Egmond (Egmont), Abbey of
EGMOND (EGMONT), ABBEY OF
Benedictine abbey dedicated to St. adalbert the deacon, in the Diocese of Haarlem (formerly Utrecht), northern Netherlands. Count Theoderic II of Holland rebuilt c. 950 a church dedicated to St. Adalbert (d. 740) and installed there monks from Ghent. In 1130 Egmond accepted the customs of cluny, and in 1139 the counts of Holland had the abbey made subject to the Holy See; the privilege of pontificals was obtained in 1251. Intervention by the lords of Egmond in abbey affairs caused serious disorders in the 15th century; attempts at reform from 1451 ended with acceptance of the bursfeld reform in 1491. The abbey, united to the mensal revenue of the new See of Haarlem (1561) and then neglected, was pillaged in 1567 and 1572 (during the siege of Alkmaar), deserted, and destroyed by Calvinists (1573). Monks of Saint-Paul of Wisques, in refuge at Oosterhout, founded the Priory of Egmond (1935), since 1950 an abbey in the Congregation of solesmes. The abbey has published Egmondiana (1937–51), called Benedictijns Tijdschrift voor geestelijk leven en geschiedenis since 1951.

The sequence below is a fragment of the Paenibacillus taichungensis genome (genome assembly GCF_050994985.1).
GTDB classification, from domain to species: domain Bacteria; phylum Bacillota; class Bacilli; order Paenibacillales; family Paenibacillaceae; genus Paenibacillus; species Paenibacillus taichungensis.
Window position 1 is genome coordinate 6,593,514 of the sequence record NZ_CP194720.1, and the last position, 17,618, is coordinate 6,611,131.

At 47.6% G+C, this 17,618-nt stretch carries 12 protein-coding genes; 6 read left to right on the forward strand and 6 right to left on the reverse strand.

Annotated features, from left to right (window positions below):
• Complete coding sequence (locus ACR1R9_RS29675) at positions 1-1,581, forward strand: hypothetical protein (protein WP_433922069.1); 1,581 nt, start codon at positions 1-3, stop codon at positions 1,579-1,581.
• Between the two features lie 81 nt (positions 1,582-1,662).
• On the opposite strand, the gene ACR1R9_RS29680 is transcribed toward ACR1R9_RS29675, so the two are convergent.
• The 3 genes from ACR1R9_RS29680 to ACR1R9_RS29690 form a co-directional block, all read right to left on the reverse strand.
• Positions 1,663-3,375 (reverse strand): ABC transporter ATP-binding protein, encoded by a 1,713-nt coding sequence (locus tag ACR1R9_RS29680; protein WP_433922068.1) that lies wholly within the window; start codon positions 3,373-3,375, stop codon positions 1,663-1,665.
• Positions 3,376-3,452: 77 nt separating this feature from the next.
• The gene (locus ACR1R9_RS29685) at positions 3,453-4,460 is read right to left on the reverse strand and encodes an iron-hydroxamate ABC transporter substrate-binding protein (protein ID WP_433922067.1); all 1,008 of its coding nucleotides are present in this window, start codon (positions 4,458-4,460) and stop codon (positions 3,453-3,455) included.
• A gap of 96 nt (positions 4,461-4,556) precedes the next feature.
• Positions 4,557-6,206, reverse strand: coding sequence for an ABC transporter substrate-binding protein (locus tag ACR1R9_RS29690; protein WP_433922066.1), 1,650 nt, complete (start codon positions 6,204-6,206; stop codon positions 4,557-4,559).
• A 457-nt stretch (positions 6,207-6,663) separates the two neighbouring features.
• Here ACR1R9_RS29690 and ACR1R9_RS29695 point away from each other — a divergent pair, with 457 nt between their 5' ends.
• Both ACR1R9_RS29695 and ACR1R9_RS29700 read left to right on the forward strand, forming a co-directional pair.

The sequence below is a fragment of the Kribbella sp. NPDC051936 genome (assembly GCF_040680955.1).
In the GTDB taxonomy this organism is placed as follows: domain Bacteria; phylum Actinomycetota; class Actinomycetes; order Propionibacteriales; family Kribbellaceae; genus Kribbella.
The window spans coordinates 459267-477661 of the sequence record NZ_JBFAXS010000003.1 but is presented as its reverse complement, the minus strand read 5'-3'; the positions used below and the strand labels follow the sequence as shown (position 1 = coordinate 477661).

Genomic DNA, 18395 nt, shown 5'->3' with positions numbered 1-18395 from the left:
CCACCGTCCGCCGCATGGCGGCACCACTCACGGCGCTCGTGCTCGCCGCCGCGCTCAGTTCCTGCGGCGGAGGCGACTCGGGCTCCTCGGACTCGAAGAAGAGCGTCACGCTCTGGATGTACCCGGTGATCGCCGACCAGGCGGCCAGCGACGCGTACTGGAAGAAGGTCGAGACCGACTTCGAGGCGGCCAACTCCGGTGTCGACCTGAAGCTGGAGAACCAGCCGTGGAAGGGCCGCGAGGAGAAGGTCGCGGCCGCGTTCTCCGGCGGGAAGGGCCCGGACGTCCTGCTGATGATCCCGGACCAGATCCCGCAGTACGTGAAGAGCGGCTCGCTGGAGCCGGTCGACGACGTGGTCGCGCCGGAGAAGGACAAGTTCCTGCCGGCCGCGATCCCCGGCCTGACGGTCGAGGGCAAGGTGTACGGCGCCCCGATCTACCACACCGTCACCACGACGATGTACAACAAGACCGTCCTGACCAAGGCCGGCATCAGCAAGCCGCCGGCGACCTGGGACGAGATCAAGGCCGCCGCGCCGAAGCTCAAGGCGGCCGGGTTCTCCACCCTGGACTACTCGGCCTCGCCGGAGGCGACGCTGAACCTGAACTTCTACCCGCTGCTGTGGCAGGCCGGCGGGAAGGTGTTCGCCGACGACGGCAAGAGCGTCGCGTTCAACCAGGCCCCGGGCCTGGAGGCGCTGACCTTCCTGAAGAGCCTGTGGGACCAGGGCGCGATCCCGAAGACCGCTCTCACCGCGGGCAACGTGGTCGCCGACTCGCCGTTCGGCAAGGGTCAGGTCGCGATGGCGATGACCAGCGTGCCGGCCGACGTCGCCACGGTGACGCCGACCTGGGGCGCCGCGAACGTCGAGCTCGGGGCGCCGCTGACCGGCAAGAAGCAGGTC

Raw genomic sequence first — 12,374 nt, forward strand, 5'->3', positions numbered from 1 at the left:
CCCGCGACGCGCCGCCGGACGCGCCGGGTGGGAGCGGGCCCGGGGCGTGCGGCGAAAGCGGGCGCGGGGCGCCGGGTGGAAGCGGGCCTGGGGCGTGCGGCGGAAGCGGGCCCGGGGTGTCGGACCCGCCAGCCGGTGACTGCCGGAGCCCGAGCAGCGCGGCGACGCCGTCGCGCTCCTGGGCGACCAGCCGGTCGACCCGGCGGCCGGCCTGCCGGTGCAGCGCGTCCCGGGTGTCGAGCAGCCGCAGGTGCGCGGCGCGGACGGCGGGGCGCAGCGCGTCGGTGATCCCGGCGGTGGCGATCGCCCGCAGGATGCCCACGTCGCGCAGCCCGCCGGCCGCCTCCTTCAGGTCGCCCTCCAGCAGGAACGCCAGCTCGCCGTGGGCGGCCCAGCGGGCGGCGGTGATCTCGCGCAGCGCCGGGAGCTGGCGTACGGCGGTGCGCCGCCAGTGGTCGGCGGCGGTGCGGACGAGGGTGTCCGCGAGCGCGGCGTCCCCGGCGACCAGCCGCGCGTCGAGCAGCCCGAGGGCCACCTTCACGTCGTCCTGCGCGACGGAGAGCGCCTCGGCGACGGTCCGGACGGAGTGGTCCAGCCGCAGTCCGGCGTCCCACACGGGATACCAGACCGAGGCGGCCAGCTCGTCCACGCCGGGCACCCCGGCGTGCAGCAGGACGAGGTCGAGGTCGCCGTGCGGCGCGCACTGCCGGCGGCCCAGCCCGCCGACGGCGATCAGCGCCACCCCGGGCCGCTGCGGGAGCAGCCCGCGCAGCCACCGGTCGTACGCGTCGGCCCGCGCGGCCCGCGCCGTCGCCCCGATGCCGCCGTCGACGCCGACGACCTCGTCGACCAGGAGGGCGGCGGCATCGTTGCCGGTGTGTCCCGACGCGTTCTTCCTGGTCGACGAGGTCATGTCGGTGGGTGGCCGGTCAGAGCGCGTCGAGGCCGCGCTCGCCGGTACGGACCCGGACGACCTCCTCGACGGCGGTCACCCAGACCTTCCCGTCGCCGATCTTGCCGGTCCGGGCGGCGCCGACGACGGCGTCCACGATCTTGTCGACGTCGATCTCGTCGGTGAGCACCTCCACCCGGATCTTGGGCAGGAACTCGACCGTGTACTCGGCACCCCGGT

Bibliography: l. h. cottineau, Répertoire topobibliographique des abbayes et prieurés, 2 v. (Mâcon 1935–39) 1:1031–32. r. gazeau, Catholicisme. Hier, aujourd'hui et demain, ed. g. jacquemet (Paris 1947–) 3:1471–72. o. baumhauer, Lexikon für Theologie und Kirche, ed. j. hofer and k. rahner, 10 v. (2d, new ed. Freiburg 1957–65) 3:673. a. koch, Dictionnaire d'histoire et de géographie ecclésiastiques, ed. a. baudrillart et al. (Paris 1912–) 15:23–27. o. l. kapsner, A Benedictine Bibliography: An Author-Subject Union List, 2 v. (2d ed. Collegeville, Minn. 1962): v. 1, author part; v. 2, subject part, 2:205.
[n. n. huyghebaert]
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